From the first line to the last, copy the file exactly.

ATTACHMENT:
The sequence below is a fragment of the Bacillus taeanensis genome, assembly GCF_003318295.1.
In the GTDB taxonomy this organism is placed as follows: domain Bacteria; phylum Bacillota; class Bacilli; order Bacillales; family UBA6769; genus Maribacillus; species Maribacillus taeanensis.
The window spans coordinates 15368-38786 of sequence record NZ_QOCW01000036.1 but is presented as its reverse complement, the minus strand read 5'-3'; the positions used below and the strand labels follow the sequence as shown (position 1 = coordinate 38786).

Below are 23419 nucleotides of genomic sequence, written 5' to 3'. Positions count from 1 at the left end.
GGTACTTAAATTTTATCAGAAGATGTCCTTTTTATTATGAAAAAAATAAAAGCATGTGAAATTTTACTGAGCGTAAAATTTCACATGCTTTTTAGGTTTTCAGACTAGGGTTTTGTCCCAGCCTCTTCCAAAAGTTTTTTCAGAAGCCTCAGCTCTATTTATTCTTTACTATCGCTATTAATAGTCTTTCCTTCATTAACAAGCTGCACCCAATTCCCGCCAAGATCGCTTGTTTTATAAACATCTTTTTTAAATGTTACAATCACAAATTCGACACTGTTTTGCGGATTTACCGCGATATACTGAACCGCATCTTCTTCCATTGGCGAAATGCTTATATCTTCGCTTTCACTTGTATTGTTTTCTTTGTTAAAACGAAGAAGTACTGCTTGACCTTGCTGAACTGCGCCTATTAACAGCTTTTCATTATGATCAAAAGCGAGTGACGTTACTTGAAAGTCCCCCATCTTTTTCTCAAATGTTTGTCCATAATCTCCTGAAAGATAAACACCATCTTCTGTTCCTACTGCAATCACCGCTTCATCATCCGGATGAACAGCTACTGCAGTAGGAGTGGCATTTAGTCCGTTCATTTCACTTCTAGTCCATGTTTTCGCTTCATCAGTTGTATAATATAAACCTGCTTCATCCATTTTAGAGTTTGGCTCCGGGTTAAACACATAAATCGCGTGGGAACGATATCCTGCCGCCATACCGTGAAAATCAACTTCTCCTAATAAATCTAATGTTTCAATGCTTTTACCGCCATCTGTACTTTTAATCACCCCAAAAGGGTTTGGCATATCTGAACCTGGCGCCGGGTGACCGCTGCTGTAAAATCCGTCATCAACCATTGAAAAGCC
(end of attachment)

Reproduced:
The sequence below is a fragment of the Bacillus taeanensis genome, assembly GCF_003318295.1.
In the GTDB taxonomy this organism is placed as follows: domain Bacteria; phylum Bacillota; class Bacilli; order Bacillales; family UBA6769; genus Maribacillus; species Maribacillus taeanensis.
The window spans coordinates 15368-38786 of sequence record NZ_QOCW01000036.1 but is presented as its reverse complement, the minus strand read 5'-3'; the positions used below and the strand labels follow the sequence as shown (position 1 = coordinate 38786).

Below are 23419 nucleotides of genomic sequence, written 5' to 3'. Positions count from 1 at the left end.
GGTACTTAAATTTTATCAGAAGATGTCCTTTTTATTATGAAAAAAATAAAAGCATGTGAAATTTTACTGAGCGTAAAATTTCACATGCTTTTTAGGTTTTCAGACTAGGGTTTTGTCCCAGCCTCTTCCAAAAGTTTTTTCAGAAGCCTCAGCTCTATTTATTCTTTACTATCGCTATTAATAGTCTTTCCTTCATTAACAAGCTGCACCCAATTCCCGCCAAGATCGCTTGTTTTATAAACATCTTTTTTAAATGTTACAATCACAAATTCGACACTGTTTTGCGGATTTACCGCGATATACTGAACCGCATCTTCTTCCATTGGCGAAATGCTTATATCTTCGCTTTCACTTGTATTGTTTTCTTTGTTAAAACGAAGAAGTACTGCTTGACCTTGCTGAACTGCGCCTATTAACAGCTTTTCATTATGATCAAAAGCGAGTGACGTTACTTGAAAGTCCCCCATCTTTTTCTCAAATGTTTGTCCATAATCTCCTGAAAGATAAACACCATCTTCTGTTCCTACTGCAATCACCGCTTCATCATCCGGATGAACAGCTACTGCAGTAGGAGTGGCATTTAGTCCGTTCATTTCACTTCTAGTCCATGTTTTCGCTTCATCAGTTGTATAATATAAACCTGCTTCATCCATTTTAGAGTTTGGCTCCGGGTTAAACACATAAATCGCGTGGGAACGATATCCTGCCGCCATACCGTGAAAATCAACTTCTCCTAATAAATCTAATGTTTCAATGCTTTTACCGCCATCTGTACTTTTAATCACCCCAAAAGGGTTTGGCATATCTGAACCTGGCGCCGGGTGACCGCTGCTGTAAAATCCGTCATCAACCATTGAAAAGCC